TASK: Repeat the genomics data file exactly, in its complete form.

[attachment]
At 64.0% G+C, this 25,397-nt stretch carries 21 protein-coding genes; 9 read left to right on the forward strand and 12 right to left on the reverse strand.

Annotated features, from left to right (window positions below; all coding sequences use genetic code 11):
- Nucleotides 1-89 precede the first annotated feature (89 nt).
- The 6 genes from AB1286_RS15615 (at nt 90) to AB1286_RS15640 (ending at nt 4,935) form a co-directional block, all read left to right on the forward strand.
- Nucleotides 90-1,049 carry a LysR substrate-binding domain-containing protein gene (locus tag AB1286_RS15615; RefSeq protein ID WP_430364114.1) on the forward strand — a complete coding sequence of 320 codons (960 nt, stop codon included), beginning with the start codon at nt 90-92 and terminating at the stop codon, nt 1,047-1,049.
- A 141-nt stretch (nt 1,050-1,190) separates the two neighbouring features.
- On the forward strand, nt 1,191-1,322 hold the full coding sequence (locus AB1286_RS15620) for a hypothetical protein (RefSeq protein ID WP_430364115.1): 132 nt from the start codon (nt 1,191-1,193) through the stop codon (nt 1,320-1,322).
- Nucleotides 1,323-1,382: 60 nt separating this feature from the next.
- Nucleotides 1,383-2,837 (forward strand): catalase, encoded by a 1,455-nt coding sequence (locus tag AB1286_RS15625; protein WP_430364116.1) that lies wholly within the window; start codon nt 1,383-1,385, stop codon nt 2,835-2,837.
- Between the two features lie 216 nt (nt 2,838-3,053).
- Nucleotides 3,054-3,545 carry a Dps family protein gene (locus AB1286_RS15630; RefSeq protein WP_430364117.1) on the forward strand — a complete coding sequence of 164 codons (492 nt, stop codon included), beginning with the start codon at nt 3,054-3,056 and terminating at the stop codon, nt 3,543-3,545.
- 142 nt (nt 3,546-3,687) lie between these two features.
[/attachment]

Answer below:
At 64.0% G+C, this 25,397-nt stretch carries 21 protein-coding genes; 9 read left to right on the forward strand and 12 right to left on the reverse strand.

Annotated features, from left to right (window positions below; all coding sequences use genetic code 11):
- Nucleotides 1-89 precede the first annotated feature (89 nt).
- The 6 genes from AB1286_RS15615 (at nt 90) to AB1286_RS15640 (ending at nt 4,935) form a co-directional block, all read left to right on the forward strand.
- Nucleotides 90-1,049 carry a LysR substrate-binding domain-containing protein gene (locus tag AB1286_RS15615; RefSeq protein ID WP_430364114.1) on the forward strand — a complete coding sequence of 320 codons (960 nt, stop codon included), beginning with the start codon at nt 90-92 and terminating at the stop codon, nt 1,047-1,049.
- A 141-nt stretch (nt 1,050-1,190) separates the two neighbouring features.
- On the forward strand, nt 1,191-1,322 hold the full coding sequence (locus AB1286_RS15620) for a hypothetical protein (RefSeq protein ID WP_430364115.1): 132 nt from the start codon (nt 1,191-1,193) through the stop codon (nt 1,320-1,322).
- Nucleotides 1,323-1,382: 60 nt separating this feature from the next.
- Nucleotides 1,383-2,837 (forward strand): catalase, encoded by a 1,455-nt coding sequence (locus tag AB1286_RS15625; protein WP_430364116.1) that lies wholly within the window; start codon nt 1,383-1,385, stop codon nt 2,835-2,837.
- Between the two features lie 216 nt (nt 2,838-3,053).
- Nucleotides 3,054-3,545 carry a Dps family protein gene (locus AB1286_RS15630; RefSeq protein WP_430364117.1) on the forward strand — a complete coding sequence of 164 codons (492 nt, stop codon included), beginning with the start codon at nt 3,054-3,056 and terminating at the stop codon, nt 3,543-3,545.
- 142 nt (nt 3,546-3,687) lie between these two features.